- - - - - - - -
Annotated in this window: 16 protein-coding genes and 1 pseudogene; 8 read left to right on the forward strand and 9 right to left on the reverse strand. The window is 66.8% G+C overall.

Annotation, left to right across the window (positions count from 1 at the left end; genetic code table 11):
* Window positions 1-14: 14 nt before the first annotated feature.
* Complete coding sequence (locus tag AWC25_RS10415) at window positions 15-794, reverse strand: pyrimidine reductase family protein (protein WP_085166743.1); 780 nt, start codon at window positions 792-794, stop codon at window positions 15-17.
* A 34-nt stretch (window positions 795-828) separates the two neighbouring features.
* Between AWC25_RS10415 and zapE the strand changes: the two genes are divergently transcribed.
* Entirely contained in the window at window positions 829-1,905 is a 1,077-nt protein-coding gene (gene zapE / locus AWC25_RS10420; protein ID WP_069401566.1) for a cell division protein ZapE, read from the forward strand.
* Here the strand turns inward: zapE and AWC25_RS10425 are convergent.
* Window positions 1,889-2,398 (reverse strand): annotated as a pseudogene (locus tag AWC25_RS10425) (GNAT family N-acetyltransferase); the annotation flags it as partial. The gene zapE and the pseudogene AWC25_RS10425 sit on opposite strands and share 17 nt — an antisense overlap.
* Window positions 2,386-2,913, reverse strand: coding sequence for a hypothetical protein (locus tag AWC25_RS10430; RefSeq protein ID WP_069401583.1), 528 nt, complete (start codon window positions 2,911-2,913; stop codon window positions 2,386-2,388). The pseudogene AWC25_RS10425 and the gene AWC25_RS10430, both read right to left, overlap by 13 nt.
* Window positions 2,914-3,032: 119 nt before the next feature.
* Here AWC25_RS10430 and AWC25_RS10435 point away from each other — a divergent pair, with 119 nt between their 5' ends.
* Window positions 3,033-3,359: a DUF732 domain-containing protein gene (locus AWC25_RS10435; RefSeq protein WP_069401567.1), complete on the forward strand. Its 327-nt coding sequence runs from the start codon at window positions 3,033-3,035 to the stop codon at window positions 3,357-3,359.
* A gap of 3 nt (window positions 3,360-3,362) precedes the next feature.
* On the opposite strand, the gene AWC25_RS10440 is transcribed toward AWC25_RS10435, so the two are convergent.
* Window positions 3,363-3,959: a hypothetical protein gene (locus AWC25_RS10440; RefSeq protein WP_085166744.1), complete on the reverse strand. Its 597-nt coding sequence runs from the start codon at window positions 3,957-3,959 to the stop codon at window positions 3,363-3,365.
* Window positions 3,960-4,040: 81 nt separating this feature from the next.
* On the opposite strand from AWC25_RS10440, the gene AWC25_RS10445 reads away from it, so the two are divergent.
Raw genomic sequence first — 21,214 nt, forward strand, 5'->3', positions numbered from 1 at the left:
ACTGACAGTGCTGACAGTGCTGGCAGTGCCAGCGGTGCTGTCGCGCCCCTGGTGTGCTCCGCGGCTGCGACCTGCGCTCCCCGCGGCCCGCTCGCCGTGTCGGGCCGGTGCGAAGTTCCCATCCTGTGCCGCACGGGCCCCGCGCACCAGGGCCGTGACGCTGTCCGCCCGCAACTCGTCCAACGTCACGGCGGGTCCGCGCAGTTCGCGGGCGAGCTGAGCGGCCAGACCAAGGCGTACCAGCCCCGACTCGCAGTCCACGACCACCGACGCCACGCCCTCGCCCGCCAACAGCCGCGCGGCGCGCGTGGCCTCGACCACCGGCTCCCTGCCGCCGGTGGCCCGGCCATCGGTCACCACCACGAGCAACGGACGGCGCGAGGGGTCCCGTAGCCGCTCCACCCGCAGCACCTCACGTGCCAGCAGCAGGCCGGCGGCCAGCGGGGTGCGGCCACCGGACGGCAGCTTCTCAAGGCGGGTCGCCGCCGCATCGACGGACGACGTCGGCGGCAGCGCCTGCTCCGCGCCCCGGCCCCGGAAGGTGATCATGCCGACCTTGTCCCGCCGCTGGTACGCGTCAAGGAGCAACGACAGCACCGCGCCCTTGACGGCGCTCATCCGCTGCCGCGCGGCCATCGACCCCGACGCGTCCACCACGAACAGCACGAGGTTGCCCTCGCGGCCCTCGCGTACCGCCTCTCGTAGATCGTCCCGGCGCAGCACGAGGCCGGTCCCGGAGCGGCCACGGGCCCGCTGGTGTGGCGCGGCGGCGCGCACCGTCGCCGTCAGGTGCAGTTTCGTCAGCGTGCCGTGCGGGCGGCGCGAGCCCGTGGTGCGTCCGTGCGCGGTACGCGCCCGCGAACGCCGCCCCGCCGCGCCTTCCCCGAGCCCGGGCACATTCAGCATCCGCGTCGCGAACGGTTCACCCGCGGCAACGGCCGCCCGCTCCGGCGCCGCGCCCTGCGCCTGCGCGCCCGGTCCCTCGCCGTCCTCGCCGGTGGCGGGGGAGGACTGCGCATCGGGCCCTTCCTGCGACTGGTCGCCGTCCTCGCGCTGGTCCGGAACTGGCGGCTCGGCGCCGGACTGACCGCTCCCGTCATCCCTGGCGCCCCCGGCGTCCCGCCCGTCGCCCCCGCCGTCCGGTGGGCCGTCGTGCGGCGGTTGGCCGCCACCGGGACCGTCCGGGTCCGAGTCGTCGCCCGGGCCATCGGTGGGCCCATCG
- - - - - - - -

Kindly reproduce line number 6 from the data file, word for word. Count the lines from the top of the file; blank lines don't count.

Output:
* Between AWC25_RS10415 and zapE the strand changes: the two genes are divergently transcribed.